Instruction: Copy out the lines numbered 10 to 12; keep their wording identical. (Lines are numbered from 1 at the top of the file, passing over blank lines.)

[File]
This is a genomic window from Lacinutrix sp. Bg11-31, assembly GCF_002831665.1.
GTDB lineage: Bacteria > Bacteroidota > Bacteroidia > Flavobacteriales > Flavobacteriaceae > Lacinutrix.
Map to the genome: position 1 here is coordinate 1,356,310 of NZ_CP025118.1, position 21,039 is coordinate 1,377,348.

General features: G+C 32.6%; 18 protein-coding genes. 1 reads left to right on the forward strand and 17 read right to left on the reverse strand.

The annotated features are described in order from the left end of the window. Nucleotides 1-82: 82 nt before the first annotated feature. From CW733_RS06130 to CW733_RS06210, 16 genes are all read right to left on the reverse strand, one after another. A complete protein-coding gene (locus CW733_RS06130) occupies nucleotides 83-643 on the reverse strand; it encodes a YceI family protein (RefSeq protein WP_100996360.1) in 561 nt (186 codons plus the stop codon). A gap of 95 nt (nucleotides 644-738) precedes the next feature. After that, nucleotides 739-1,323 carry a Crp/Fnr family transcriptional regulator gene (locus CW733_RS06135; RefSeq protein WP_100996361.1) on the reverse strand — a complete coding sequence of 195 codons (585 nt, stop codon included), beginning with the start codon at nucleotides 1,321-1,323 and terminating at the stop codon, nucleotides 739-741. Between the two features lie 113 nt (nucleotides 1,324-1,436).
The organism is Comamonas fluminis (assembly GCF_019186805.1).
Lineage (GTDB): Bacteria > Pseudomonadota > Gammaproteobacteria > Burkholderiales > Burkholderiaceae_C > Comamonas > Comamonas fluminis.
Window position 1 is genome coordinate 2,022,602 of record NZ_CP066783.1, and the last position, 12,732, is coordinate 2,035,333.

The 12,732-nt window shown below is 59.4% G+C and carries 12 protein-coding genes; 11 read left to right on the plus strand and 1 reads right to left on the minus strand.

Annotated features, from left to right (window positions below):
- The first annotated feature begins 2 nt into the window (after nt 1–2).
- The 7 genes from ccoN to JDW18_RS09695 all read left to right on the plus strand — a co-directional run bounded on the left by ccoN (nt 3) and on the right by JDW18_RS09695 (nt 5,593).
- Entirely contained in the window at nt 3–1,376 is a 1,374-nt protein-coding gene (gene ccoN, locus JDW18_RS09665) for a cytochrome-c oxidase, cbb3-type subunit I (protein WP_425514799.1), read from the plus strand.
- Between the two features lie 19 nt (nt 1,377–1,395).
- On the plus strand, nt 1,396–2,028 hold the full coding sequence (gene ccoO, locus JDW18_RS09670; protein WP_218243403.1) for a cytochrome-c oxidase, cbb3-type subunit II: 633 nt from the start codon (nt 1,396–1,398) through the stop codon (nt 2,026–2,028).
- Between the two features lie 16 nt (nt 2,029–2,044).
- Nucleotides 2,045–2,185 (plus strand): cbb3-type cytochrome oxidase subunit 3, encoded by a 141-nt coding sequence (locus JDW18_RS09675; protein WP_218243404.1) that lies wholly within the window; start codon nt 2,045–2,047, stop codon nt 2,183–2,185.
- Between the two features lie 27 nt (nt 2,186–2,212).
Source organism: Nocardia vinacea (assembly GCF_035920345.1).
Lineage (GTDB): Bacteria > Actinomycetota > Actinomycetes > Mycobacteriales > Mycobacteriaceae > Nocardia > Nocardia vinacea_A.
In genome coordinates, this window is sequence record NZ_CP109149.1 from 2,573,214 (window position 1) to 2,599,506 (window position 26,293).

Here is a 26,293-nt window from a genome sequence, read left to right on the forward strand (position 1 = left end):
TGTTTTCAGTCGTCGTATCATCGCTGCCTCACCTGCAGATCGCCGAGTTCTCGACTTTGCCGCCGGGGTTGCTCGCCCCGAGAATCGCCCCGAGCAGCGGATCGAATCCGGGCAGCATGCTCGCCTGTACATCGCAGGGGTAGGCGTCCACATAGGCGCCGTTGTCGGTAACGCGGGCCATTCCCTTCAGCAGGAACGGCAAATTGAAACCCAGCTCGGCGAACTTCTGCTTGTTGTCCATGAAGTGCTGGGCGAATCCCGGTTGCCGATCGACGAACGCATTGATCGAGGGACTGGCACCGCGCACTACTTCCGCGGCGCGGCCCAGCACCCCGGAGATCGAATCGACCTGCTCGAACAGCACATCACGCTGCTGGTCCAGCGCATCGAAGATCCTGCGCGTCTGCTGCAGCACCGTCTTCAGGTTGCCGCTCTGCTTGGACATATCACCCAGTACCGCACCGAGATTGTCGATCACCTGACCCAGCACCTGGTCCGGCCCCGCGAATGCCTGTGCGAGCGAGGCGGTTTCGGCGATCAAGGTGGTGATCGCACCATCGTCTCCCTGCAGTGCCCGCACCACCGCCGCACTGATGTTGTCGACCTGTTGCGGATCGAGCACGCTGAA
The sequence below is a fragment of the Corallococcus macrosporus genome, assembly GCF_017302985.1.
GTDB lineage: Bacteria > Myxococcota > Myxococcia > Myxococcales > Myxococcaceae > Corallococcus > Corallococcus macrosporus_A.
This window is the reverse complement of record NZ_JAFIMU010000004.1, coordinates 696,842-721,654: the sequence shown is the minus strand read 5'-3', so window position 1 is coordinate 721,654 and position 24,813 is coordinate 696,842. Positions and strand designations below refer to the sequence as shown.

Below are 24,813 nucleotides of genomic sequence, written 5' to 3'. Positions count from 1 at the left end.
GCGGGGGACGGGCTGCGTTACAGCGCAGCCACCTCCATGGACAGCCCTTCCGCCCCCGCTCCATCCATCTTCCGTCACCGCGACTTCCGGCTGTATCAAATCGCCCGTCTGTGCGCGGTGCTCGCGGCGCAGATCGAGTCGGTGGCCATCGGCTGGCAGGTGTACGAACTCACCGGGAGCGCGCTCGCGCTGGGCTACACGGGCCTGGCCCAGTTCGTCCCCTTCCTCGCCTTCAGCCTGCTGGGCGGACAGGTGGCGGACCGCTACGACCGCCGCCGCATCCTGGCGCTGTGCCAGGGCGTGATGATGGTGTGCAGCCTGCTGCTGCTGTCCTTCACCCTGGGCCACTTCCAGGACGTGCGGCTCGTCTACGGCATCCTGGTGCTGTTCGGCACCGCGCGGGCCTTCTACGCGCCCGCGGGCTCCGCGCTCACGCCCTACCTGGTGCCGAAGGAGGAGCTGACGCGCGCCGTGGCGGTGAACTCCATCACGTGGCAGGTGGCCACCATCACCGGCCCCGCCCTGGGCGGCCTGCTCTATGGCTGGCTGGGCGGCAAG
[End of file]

Annotated features, from left to right (window positions below):
- The first annotated feature begins 2 nt into the window (after nt 1–2).
- The 7 genes from ccoN to JDW18_RS09695 all read left to right on the plus strand — a co-directional run bounded on the left by ccoN (nt 3) and on the right by JDW18_RS09695 (nt 5,593).